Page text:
With nearly 75 million dogs living in the United States, there is a need for ethical and justifiable laws to govern these popular pets, GW Associate Professor of Law Joan Schaffner says.
Ms. Schaffner is editor of A Lawyer’s Guide to Dangerous Dog Issues (ABA Press, 2009), where she points out that in 2006 “there were 31 fatal dog attacks in the United States … in comparison, on average, 100 people are killed by lightning, 150 by falling coconuts, 54 by bug bites, and 65 by being struck by a cow.”
Research has shown that a dog’s temperament has more to do with how it is raised—socialized in a loving home or isolated in harsh conditions—than its genes. Yet jurisdictions and cities still ban specific breeds (typically German shepherds, pit bulls, and rottweilers) from their city limits, and some homeowners’ insurances will deny coverage to homeowners who own certain breeds that are considered dangerous.
Ms. Schaffner argues that good canine law has more to do with owners’ behaviors and individual dogs than dog breeds. She advocates protecting people and punishing bad owners, but not punishing responsible owners.
In the 100-page reference guide, Ms. Schaffner and six other animal law experts examine real cases and hypothetical legal situations illustrating the complexities of canine law, as well as offering suggestions for lawyering in dangerous dog cases, and what lawyers should push for.
Ms. Schaffner directs the GW Animal Law Program. She has testified on behalf of non-breed-specific dangerous dog laws and has appeared on animal law panels at conferences worldwide.
Justice for All
In his book Let’s Get Free: A Hip-Hop Theory of Justice (The New Press, 2009), law professor and former prosecutor Paul Butler puts the American criminal justice system on trial, arguing that when it comes to incarceration and protecting communities, a lock ’em up mentality does more harm than good.
“In the United States, the rush to punish is out of control,” Mr. Butler writes. “In addition to the violent creeps I put away, I sent hundreds of other people to prison who should not be there.” Written in a conversational style, Mr. Butler’s text argues that mass incarceration actually makes us less safe.
Mr. Butler tells about his own arrest and trial for a false accusation involving a neighborhood dispute, and how the judicial process can hurt a person’s pride, family, job, status, and security. “I don’t know what I’m ashamed of. I do know that my arrest and prosecution hurt me in ways I still haven’t touched,” Butler writes.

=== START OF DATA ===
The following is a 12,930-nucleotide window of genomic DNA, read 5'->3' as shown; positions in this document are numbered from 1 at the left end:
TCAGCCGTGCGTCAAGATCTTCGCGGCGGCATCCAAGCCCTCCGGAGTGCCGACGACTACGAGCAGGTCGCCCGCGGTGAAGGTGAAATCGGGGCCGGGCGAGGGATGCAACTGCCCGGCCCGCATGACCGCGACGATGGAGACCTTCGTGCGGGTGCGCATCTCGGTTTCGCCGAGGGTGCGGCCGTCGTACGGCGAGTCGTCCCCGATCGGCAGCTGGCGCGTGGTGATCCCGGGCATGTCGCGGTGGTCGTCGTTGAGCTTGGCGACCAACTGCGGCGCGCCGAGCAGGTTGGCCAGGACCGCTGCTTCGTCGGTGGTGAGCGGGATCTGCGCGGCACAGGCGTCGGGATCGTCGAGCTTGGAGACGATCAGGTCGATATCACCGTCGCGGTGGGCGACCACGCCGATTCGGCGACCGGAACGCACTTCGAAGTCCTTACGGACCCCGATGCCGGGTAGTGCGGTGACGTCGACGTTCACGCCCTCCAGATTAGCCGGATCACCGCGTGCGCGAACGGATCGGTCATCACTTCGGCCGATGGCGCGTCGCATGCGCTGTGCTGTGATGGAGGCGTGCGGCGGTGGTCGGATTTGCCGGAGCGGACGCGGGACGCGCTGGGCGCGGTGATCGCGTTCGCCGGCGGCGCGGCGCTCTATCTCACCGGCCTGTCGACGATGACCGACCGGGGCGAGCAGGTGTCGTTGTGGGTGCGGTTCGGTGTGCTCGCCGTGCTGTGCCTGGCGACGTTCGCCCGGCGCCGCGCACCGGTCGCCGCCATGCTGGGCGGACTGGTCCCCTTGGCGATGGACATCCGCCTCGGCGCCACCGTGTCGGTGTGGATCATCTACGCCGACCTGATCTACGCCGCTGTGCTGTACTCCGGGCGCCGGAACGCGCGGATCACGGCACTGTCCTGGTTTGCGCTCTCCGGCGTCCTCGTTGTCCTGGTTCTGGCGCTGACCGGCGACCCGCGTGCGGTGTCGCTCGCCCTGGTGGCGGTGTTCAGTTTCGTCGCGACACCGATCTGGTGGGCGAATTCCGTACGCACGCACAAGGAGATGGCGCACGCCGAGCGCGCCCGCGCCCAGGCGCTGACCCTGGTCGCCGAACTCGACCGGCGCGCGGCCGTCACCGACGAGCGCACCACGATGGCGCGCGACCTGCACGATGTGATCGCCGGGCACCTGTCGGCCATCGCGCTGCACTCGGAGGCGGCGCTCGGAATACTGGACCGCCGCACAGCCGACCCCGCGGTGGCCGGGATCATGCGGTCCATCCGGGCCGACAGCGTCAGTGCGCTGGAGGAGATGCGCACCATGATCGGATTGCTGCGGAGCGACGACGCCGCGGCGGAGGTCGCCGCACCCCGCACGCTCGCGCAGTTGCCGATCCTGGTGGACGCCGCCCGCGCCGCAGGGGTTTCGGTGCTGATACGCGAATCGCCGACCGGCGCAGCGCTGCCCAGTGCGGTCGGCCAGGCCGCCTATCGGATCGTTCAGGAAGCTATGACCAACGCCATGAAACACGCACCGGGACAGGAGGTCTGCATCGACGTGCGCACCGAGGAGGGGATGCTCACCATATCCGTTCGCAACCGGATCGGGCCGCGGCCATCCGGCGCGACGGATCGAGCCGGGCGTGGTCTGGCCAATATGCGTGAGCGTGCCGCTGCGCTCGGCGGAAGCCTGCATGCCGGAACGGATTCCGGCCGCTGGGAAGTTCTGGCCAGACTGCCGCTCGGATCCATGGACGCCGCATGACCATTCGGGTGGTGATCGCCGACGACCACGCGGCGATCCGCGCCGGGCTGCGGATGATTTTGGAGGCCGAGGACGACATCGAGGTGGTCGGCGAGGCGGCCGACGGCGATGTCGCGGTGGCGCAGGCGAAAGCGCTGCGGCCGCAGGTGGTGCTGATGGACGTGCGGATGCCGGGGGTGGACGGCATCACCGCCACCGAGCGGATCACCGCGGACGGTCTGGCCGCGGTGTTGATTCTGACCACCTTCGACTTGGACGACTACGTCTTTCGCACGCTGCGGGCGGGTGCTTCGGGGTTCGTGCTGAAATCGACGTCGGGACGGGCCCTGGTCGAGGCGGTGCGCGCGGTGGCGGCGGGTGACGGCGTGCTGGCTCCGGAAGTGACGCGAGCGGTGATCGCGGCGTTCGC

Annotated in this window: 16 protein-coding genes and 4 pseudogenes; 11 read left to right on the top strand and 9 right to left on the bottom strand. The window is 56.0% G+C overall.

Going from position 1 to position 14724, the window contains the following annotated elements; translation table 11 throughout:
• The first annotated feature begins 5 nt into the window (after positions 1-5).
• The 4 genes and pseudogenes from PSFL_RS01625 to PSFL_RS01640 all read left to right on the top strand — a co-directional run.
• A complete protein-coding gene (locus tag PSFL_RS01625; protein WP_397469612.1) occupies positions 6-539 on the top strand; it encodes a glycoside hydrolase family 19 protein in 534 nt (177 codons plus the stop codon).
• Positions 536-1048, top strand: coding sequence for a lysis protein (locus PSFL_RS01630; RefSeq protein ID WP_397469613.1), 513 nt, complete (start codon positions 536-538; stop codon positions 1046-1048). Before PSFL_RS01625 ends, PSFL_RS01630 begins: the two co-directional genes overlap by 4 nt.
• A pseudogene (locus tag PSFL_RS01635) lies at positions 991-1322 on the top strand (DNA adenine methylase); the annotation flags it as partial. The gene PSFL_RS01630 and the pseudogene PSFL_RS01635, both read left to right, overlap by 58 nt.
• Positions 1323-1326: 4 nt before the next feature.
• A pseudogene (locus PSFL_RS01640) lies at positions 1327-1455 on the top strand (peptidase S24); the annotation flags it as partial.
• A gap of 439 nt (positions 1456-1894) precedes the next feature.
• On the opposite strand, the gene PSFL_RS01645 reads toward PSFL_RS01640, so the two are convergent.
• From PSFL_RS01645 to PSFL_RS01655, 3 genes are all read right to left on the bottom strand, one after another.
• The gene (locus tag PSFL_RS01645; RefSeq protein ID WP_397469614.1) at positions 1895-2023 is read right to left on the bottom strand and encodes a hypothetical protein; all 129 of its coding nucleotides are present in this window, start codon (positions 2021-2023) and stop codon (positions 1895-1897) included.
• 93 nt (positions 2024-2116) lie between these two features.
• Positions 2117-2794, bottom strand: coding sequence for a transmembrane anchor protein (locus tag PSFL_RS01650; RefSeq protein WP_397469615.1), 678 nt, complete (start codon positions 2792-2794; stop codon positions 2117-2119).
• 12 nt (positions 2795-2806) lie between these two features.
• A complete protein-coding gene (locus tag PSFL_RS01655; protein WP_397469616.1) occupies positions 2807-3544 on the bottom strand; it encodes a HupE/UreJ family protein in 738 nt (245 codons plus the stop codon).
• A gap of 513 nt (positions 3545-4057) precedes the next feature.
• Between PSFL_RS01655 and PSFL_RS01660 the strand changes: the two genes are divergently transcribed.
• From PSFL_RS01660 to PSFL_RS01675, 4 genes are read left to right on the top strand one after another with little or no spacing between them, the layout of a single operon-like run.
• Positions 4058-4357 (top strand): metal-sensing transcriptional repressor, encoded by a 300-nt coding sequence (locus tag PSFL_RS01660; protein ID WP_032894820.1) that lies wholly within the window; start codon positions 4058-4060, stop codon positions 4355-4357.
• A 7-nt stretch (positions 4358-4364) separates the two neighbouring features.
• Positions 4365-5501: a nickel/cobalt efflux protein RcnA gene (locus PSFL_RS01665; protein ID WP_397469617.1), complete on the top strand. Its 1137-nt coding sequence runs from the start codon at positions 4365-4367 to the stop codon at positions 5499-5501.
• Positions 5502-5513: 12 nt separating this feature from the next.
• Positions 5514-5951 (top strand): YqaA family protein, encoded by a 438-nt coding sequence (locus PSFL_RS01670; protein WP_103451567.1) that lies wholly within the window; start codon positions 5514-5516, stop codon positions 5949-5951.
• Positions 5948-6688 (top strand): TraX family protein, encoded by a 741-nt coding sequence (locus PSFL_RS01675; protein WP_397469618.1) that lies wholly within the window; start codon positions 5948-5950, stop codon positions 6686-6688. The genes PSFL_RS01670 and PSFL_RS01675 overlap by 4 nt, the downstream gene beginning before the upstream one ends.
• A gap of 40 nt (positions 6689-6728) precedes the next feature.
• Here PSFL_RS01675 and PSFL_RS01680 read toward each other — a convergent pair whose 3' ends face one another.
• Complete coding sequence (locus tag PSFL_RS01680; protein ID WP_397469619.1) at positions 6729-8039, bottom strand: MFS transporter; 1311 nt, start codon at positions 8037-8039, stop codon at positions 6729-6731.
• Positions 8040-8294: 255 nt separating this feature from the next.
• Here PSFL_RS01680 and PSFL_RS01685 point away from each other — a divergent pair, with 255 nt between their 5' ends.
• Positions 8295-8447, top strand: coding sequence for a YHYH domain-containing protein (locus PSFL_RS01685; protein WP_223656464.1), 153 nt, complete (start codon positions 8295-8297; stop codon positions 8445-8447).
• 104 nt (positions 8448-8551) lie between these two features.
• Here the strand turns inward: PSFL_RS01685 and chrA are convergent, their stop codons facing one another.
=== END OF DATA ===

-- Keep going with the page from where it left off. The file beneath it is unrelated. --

In Let’s Get Free, Mr. Butler suggests ending the war on drugs because violence associated with drugs stems from the existence of an illegal market. Jurors, writes Mr. Butler, have the power to end mass incarceration by using jury nullification.
Clues to making our justice system more effective can be found within the hip-hop culture, Mr. Butler says. “Hip-hop has the potential to transform justice in the United States,” by emphasizing that even drug dealers have worth as people, he writes.
Other suggestions offered by the former prosecutor include paying at-risk students to finish high school, reducing lead poisoning (which leads to higher aggression and reduced impulse control), building up families’ and communities’ support of drug offenders who promise to “straighten up,” and tailoring punishments to fit the crime and the criminal.
Mr. Butler is associate dean for faculty development and Carville Dickinson Benson Research Professor of Law at GW.
We think of the Internet as a public forum, but is it, really?
Law Professor Dawn Nunziato examines the issue in her new book Virtual Freedom: Net Neutrality and Free Speech in the Internet Age (Stanford University Press, 2009).
“Although the Internet is generally seen as a forum for free expression, in reality speech on the Internet is subject to censorship and discrimination at a variety of chokepoints,” Ms. Nunziato writes. Powerful, private Internet providers have the right and have already exercised control of e-mails, Web pages, and content that they believe to be damaging to their political or economic interests.
She describes an incident where Comcast restricted e-mail subscribers from receiving communications from two public interest groups critical of President George W. Bush. Similar practices have been exercised by other major broadband carriers.
Comcast in the Boston area restricted users’ access to Google and Gmail, and when people called to complain, Comcast staff members said it must be a problem with Google, and suggested customers switch from Gmail to a Comcast e-mail account, Nunziato writes. “[B]ecause such speech restrictions as these occur at the hands of ‘private’ conduits,” she writes, “they are not considered First Amendment violations under the prevailing understanding of the free speech guarantee.”
As a result, Ms. Nunziato writes, “virtually no places exist on the Internet to serve as ‘public forums.’” So unless our laws change, we can’t truly express ourselves on the Internet without the possibility of censorship.
Ms. Nunziato’s book examines the implications of limited free speech on the Internet through previous court cases on parallel matters and past related rulings.
In her concluding pages, she writes that “those few companies that serve as the gatekeepers for expression on the Internet should be regulated to ensure that they act as good stewards within this marketplace.”
Ms. Nunziato is a professor of law at GW and teaches a course on the First Amendment.